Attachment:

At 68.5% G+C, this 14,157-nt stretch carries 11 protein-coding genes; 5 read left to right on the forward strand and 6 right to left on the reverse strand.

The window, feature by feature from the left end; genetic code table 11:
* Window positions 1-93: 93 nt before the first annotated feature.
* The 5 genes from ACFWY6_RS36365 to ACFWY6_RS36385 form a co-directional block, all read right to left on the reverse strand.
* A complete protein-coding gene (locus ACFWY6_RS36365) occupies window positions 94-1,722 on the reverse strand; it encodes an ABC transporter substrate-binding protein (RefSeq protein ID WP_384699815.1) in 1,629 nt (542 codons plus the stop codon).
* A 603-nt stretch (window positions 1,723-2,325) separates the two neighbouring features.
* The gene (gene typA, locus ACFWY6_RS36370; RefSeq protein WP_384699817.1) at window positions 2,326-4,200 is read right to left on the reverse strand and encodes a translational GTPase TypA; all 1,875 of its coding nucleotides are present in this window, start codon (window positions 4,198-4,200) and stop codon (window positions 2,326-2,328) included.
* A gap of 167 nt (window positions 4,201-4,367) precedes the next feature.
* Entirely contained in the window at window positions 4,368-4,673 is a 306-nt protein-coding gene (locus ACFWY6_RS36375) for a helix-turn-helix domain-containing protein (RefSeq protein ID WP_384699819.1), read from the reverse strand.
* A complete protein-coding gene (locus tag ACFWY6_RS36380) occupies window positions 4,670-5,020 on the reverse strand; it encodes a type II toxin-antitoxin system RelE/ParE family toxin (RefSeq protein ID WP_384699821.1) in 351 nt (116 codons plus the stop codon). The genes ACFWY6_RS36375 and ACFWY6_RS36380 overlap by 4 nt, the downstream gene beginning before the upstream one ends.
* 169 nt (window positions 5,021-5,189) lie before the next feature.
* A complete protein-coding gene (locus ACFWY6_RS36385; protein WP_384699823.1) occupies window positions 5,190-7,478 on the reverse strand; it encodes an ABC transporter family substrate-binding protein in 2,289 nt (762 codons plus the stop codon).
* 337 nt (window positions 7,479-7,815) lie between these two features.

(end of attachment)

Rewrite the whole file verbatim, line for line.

At 68.5% G+C, this 14,157-nt stretch carries 11 protein-coding genes; 5 read left to right on the forward strand and 6 right to left on the reverse strand.

The window, feature by feature from the left end; genetic code table 11:
* Window positions 1-93: 93 nt before the first annotated feature.
* The 5 genes from ACFWY6_RS36365 to ACFWY6_RS36385 form a co-directional block, all read right to left on the reverse strand.
* A complete protein-coding gene (locus ACFWY6_RS36365) occupies window positions 94-1,722 on the reverse strand; it encodes an ABC transporter substrate-binding protein (RefSeq protein ID WP_384699815.1) in 1,629 nt (542 codons plus the stop codon).
* A 603-nt stretch (window positions 1,723-2,325) separates the two neighbouring features.
* The gene (gene typA, locus ACFWY6_RS36370; RefSeq protein WP_384699817.1) at window positions 2,326-4,200 is read right to left on the reverse strand and encodes a translational GTPase TypA; all 1,875 of its coding nucleotides are present in this window, start codon (window positions 4,198-4,200) and stop codon (window positions 2,326-2,328) included.
* A gap of 167 nt (window positions 4,201-4,367) precedes the next feature.
* Entirely contained in the window at window positions 4,368-4,673 is a 306-nt protein-coding gene (locus ACFWY6_RS36375) for a helix-turn-helix domain-containing protein (RefSeq protein ID WP_384699819.1), read from the reverse strand.
* A complete protein-coding gene (locus tag ACFWY6_RS36380) occupies window positions 4,670-5,020 on the reverse strand; it encodes a type II toxin-antitoxin system RelE/ParE family toxin (RefSeq protein ID WP_384699821.1) in 351 nt (116 codons plus the stop codon). The genes ACFWY6_RS36375 and ACFWY6_RS36380 overlap by 4 nt, the downstream gene beginning before the upstream one ends.
* 169 nt (window positions 5,021-5,189) lie before the next feature.
* A complete protein-coding gene (locus ACFWY6_RS36385; protein WP_384699823.1) occupies window positions 5,190-7,478 on the reverse strand; it encodes an ABC transporter family substrate-binding protein in 2,289 nt (762 codons plus the stop codon).
* 337 nt (window positions 7,479-7,815) lie between these two features.